In “Blood of the Tiger,” author J.A. Mills examines the multi-billion dollar market for tigers — a worldwide problem but most prominent in China. Jeffrey Brown interviews the author about how tiger farms drive mass demand for products made from tigers, and how that in turn spurs demand for wild animals via illegal hunting. Continue reading
Your genome contains thousands of genes, possible instructions that build your cells. So how do cells know which genes to use? A set of markers called the epigenome tells them which genes to turn on and off. But if they get it wrong, you could develop diseases like Alzheimer’s, Type-1 diabetes, cancer or multiple sclerosis. Continue reading
The brown coloring in your soda may be linked to increased cancer risk, according to a new study.
Climate change, vaccines, genetically modified foods — those topics are ripe for debate and disbelief among people of every political persuasion who aren’t convinced by scientific evidence. What accounts for the rift between scientists and the public? Gwen Ifill talks to Joel Achenbach of the Washington Post and Cary Funk of the Pew Research Center about whether the divide is here to stay. Continue reading
Finally, science has discovered why marijuana gives people the munchies. Continue reading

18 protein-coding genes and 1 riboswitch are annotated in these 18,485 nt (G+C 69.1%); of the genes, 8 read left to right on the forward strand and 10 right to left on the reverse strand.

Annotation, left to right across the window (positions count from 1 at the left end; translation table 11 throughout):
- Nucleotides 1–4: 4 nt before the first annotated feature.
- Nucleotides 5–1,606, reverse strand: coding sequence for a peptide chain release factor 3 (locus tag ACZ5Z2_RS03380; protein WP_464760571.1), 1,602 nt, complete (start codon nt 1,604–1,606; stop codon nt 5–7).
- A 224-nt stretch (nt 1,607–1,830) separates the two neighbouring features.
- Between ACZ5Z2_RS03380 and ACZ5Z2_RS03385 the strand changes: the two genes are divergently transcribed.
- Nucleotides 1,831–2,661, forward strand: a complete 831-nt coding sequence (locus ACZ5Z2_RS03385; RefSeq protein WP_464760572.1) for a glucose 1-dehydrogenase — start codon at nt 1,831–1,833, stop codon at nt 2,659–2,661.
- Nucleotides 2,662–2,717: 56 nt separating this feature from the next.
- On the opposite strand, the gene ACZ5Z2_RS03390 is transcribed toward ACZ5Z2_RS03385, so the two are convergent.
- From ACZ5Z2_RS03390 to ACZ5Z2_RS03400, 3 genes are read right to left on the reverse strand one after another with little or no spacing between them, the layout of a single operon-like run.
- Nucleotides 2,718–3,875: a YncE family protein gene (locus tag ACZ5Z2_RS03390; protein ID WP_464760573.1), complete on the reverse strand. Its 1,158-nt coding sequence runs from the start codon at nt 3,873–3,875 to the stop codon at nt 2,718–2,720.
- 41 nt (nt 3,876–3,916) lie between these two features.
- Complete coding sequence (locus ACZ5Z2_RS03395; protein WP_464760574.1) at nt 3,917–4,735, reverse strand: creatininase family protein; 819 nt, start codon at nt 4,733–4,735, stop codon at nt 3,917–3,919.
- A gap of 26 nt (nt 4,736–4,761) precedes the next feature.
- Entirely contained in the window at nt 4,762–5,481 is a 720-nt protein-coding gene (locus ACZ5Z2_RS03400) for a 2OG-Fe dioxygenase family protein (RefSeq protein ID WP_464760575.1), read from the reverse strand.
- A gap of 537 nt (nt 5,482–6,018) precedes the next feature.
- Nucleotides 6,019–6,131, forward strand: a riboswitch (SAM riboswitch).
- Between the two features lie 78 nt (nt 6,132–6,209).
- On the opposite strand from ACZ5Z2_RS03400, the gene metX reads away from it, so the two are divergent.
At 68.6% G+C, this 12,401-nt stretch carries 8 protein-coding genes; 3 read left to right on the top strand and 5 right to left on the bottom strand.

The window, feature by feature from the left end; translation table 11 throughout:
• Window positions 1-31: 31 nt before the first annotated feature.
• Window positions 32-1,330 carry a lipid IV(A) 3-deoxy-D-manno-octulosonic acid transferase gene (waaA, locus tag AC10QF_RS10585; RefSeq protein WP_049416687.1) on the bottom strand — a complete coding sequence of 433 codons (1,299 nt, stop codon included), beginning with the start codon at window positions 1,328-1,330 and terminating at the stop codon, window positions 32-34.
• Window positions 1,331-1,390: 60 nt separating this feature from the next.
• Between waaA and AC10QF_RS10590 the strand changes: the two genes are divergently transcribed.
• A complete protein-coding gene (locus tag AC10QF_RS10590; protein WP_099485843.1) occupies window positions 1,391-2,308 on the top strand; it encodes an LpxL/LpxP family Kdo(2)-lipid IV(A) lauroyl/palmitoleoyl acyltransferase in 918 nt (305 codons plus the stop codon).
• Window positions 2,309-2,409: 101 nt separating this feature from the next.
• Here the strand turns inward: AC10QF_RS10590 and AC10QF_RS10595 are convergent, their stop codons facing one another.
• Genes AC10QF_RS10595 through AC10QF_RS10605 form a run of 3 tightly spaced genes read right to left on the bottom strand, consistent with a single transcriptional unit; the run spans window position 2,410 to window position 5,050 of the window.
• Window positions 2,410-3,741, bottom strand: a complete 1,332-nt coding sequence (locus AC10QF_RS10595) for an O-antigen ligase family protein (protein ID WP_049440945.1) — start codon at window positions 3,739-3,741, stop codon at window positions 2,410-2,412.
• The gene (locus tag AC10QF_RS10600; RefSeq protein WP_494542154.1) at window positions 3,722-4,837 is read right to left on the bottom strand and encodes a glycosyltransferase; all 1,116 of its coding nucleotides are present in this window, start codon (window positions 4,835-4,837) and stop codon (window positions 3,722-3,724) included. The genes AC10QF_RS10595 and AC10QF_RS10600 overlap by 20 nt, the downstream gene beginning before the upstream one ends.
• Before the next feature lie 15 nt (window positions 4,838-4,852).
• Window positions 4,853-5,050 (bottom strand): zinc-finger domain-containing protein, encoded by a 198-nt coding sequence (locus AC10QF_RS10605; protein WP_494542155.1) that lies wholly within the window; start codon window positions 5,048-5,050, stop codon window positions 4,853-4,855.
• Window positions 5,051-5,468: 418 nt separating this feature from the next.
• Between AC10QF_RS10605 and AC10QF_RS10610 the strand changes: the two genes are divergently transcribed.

Years into its nearly decade-long mission to survey the asteroid belt, NASA’s Dawn spacecraft traveled through deep space to better understand the dwarf planet Ceres. Now within 52,000 miles of the celestial body, Dawn’s latest images still leave scientists baffled about Ceres’ bright white spots.
A remote island in the Bahamas is home to dozens of species of native and migratory birds, including one that has been on the endangered species list for decades. Scientists would like to see the area known as the Joulter Cays turned into a national park, but not everyone agrees. The NewsHour’s Cat Wise follows a group of researchers as they track and study the piping plover in its winter habitat. Continue reading
PBS NewsHour traveled to the Bahamas recently with a group of scientists to study an endangered shorebird bird called the piping plover. The birds have been on the endangered species list in the United States since the late 1980s, but like many species of migrating birds, scientists didn’t know much about their wintering grounds. Continue reading